Luminous

June 28, 2012 § Leave a comment

“We see what we want to see, not what is actually before our eyes. We look but we may not apprehend or comprehend. We may have to tune our seeing just as we tune an instrument, to increase its sensitivity, its range, its clarity, its empathy….if we wish to experience life fully, and take hold of it fully, we will need to train ourselves to see through or behind the appearances of things. We will need to cultivate intimacy with the stream of our thinking…”

– Kabat-Zinn, Jon. (2005). Coming to our senses: Healing ourselves and the world through mindfulness. New York: Hyperion.

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Camping at Bluewater Lake State Park NM

http://travel.nationalgeographic.com/travel/traveler-magazine/photo-contest/entries/64256/view/

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“as soon as we allow ourselves to think of the world as alive, we recognize that a part of us knew this all along….we can begin to reconnect to our mental life with our own direct intuitive experiences of nature. we can participate in the spirits of sacred places and times. we can see that we have much to learn from traditional societies who have never lost their sense of connection with the living world around them. we can acknowledge the animistic traditions of our ancestors. and we can begin to develop a richer understanding of human nature, shaped by tradition and collective memory, linked to the earth and the heavens, related to all forms of life, and consciously open to the creative power expressed in all evolution. we are reborn into a living world.”  – sheldrake, r. (1991). the rebirth of nature: the greening of science and god. new york: bantam.

http://www.earthregenerative.org/gaiamethods/healing.html#quotations

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bluewater lake state park sunset

http://www.thruhelenseyes.com/keyword/prewitt#!i=587614707&k=wTxSR

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“if we want people to see this crumbled worldview for what it is, we have to block the only myth that makes it bearable, namely, the belief that human knowledge is sufficient to get us out of the holes we’ve dug for ourselves and the world. and so we are left with this: if we don’t get an alternative for the current knowledge-based worldview, then the changes we make to the other systems won’t matter much; they’ll be more like tinkering with the engines of an airplane that has run out of fuel while in flight. we call this view an ignorance-based worldview, and we predicate it on the assumption that human ignorance will always exceed and outpace human knowledge and, therefore, that before we make any decision or take any action, we must consider who and how many are involved, the level of cultural change that will be involved, and the chances of backing out if things go sour.” –  vitek, w., & jackson, w. (2008). the virtues of ignorance: complexity, sustainability, and the limits of knowledge. lexington, ky: university press of kentucky.

http://www.earthregenerative.org/gaiamethods/complexity.html#complexityquotations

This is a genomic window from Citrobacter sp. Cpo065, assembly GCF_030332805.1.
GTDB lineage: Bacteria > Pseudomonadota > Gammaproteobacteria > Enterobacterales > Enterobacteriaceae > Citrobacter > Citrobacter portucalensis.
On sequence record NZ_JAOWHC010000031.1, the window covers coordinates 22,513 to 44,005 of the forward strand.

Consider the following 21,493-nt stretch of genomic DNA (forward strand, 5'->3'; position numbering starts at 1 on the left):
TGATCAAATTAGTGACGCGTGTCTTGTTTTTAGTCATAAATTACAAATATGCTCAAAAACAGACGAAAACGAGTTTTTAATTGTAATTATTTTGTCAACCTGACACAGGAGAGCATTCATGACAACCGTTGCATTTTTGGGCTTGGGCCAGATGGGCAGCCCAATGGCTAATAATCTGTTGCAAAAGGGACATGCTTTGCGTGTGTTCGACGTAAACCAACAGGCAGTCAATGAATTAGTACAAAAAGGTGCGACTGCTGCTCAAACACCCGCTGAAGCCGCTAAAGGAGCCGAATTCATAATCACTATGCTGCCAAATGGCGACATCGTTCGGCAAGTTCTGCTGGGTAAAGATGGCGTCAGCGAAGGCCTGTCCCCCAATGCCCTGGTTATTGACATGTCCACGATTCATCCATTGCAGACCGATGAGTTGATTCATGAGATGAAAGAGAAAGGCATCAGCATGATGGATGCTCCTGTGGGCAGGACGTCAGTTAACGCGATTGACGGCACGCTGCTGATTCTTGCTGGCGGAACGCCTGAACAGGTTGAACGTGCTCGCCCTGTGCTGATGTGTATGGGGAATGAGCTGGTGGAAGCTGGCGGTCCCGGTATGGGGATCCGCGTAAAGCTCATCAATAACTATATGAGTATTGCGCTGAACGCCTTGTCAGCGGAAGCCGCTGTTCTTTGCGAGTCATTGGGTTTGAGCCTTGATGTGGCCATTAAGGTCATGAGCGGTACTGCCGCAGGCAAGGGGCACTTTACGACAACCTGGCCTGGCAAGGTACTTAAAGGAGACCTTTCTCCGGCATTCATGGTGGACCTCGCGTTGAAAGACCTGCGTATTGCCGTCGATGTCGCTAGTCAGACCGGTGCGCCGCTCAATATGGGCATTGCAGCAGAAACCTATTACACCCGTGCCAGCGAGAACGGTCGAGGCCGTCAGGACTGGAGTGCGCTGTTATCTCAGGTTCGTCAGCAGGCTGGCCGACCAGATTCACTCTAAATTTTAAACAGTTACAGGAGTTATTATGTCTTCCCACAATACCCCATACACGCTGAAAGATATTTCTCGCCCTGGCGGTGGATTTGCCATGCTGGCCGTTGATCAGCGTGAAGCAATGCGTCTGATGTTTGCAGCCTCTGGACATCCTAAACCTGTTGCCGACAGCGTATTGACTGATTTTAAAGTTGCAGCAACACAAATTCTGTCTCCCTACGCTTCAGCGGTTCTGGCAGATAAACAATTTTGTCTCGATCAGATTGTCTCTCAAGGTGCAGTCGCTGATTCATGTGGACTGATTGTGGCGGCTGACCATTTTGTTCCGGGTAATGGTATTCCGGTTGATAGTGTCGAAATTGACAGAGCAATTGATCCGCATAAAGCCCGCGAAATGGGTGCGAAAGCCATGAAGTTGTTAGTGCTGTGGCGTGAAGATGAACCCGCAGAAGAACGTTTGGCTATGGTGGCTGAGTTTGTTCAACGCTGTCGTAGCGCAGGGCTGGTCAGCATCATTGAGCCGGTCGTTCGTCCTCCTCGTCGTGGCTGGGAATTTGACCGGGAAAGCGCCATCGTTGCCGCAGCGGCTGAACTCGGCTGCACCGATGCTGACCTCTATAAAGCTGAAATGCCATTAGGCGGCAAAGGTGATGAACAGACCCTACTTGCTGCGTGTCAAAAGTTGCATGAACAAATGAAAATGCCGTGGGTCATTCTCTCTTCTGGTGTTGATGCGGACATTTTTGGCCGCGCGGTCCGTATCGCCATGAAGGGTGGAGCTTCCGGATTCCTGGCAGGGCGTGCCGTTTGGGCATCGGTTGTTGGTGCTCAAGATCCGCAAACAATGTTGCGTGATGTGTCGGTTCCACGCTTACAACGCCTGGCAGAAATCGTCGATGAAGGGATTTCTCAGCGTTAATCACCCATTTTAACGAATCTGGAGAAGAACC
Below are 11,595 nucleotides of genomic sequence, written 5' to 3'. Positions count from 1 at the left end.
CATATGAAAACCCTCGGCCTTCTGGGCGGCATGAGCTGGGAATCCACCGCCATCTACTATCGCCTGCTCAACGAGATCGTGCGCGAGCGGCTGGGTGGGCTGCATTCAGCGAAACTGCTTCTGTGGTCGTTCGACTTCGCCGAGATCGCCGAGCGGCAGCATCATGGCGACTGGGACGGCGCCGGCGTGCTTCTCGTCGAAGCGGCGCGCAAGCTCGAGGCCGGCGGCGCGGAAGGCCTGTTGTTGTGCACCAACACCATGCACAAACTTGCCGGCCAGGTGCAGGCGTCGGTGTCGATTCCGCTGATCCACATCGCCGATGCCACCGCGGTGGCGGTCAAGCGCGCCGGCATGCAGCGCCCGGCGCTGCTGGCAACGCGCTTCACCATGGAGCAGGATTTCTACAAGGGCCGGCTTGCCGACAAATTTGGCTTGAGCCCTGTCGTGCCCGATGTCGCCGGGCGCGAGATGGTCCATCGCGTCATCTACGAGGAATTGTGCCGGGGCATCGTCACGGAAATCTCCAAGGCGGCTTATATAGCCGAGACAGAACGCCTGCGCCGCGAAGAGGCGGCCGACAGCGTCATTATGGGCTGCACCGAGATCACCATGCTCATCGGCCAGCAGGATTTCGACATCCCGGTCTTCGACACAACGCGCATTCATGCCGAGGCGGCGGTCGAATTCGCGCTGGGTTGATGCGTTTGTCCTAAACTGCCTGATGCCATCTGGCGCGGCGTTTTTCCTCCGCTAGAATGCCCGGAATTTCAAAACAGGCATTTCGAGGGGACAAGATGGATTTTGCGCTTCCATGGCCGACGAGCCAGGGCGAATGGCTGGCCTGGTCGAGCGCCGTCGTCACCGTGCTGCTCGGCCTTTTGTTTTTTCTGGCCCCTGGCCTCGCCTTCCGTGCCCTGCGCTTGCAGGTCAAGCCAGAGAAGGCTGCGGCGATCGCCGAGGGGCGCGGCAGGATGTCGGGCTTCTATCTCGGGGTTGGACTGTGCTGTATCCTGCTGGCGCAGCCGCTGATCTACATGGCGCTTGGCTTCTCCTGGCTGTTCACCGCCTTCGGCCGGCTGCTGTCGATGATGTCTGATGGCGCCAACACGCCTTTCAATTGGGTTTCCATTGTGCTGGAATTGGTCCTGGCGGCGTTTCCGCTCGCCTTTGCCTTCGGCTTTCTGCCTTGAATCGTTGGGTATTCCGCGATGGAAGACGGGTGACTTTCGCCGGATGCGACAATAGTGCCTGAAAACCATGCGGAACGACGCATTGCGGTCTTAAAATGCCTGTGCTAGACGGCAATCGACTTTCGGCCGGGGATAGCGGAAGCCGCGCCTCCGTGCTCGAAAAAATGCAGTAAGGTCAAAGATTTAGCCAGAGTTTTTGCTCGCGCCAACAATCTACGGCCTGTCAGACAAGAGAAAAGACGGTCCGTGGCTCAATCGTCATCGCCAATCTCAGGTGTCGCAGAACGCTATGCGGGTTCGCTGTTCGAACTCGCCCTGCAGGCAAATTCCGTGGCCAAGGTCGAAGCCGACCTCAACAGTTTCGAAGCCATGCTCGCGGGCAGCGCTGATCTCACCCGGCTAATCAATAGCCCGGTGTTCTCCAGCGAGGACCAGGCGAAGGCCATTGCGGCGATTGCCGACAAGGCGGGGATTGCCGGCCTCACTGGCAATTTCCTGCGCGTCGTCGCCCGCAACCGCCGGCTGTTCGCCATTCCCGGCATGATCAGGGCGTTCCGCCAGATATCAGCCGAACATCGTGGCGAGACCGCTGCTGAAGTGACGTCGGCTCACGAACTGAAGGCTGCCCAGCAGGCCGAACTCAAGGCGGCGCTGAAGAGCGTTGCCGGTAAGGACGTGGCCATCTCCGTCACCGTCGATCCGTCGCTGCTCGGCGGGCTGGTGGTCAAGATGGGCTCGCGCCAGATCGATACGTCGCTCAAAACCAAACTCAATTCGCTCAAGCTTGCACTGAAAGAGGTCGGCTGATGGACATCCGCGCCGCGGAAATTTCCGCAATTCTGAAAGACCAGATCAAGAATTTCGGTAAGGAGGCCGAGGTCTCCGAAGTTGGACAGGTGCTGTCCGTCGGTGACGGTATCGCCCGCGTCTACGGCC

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North Altar, Zuni Mountain Sanctuary, NM

http://www.arthurdurkee.net/newmexico01.html

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“Some ancient native traditions believe that the world feels our seeing, and sees us right back, even the trees and the bushes, even the rocks. And certainly, if you have ever spent a night alone in the rain forest or the woods, you will know that the quality of your seeing and of your being are felt and known by more than the human world. You will sense that you are definitely being seen and known as you really are…you are an intimate part of this animate and sensuous world.” –

– Kabat-Zinn, Jon. (2005). Coming to our senses: Healing ourselves and the world through mindfulness. New York: Hyperion.

http://www.earthregenerative.org/gaiamethods/reviews.html#blanket

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El Morro National Monument by Adriel Heisey and Kjell Boersma

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“Let us be silent, that we may hear the whispers of the gods.”  – Ralph Waldo Emerson

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“Reverence arises when faced with the incomprehensible. And by incomprehensible, I don’t mean that something cannot be understood. I mean that whatever it is that we are attending to can be understood in many different ways. And yet, when all is said and done and we have come to the end of our thoughts, no matter how brilliant, imaginative, and informed, all our logic no matter how grounded in reason, all our studies, there is a residue of feeling that goes beyond thought altogether, as when transported by some marvelous strains of music, or when struck by the artistry of a great painting. A feeling of awe arises that transcends mere explanation. The actuality—whatever it is—hovers in the mystery of its very phenomenological presence in relationship to our senses, including the non-conceptual, apprehending, knowing mind…. We don’t have words for such numinous and luminous feelings, and often forget how prevalent they are in our experience….” – Kabat-Zinn, Jon. (2005). Coming to our senses: Healing ourselves and the world through mindfulness. New York: Hyperion.

http://www.earthregenerative.org/gaiamethods/reviews.html#blanket

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